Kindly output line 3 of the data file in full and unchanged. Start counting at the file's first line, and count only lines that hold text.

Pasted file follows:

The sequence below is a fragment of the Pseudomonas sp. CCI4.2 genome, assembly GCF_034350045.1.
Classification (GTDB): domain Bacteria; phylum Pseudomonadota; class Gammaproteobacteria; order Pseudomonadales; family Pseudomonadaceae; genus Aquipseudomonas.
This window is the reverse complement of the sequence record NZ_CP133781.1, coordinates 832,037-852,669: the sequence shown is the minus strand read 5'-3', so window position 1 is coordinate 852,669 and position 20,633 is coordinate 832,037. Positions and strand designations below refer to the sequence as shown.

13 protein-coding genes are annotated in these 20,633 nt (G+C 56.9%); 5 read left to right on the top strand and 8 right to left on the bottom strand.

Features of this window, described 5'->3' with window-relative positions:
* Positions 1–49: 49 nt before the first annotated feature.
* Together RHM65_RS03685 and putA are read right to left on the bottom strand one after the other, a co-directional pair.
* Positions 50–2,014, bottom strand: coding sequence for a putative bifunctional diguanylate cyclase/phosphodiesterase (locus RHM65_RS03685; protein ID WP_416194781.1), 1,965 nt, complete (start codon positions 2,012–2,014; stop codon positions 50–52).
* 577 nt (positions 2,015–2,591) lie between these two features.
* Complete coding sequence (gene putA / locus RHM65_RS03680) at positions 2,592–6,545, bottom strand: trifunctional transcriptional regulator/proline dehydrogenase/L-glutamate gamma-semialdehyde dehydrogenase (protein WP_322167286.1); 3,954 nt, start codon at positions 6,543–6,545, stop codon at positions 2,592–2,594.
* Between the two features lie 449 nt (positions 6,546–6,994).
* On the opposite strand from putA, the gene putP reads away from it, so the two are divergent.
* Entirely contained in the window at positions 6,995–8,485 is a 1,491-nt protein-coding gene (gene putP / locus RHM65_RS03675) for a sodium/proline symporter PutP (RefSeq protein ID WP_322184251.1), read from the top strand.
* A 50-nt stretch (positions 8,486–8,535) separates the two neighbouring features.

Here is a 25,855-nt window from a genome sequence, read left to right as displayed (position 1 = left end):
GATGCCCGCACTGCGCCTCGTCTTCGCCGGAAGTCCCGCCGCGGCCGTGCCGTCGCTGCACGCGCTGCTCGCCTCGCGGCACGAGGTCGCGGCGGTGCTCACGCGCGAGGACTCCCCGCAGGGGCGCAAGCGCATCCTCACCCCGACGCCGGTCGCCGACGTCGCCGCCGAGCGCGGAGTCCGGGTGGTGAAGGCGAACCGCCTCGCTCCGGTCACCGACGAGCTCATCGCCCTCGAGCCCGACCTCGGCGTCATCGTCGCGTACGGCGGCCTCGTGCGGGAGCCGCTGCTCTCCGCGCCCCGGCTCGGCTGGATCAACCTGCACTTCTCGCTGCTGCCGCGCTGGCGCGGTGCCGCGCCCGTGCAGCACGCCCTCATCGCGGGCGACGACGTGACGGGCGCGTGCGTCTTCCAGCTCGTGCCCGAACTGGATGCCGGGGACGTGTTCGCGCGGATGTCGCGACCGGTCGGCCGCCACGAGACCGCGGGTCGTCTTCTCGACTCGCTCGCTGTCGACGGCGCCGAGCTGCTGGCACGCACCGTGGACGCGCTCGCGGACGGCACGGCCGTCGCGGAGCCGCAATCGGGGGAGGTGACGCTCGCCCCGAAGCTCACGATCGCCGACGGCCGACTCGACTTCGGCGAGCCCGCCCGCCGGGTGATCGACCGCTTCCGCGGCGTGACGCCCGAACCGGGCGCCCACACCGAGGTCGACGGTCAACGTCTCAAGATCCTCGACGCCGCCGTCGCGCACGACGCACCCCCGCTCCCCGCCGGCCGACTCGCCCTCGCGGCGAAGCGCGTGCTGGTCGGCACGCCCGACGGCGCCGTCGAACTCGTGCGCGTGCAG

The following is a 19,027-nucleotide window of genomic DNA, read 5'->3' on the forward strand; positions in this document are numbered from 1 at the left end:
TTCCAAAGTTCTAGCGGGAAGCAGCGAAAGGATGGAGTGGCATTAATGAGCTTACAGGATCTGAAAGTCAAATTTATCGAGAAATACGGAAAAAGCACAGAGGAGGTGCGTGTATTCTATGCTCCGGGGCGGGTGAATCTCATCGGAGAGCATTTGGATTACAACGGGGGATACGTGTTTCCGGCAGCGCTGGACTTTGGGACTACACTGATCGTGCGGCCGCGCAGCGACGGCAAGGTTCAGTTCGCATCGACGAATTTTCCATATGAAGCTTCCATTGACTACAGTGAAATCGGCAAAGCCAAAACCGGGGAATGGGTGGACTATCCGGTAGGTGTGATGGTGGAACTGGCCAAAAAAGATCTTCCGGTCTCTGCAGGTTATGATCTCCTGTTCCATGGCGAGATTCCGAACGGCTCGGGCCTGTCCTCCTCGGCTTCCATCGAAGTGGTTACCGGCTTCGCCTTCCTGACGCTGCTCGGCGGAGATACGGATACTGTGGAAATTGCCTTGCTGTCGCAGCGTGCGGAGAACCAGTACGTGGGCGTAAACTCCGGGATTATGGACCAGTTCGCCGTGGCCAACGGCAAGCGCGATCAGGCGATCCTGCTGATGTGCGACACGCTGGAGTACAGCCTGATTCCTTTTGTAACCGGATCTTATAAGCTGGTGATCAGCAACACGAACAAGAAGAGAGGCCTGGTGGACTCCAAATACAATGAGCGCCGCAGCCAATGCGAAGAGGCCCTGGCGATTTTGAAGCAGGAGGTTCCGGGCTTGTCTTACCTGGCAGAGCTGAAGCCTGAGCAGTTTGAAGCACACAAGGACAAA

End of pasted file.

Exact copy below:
This window is the reverse complement of the sequence record NZ_CP133781.1, coordinates 832,037-852,669: the sequence shown is the minus strand read 5'-3', so window position 1 is coordinate 852,669 and position 20,633 is coordinate 832,037. Positions and strand designations below refer to the sequence as shown.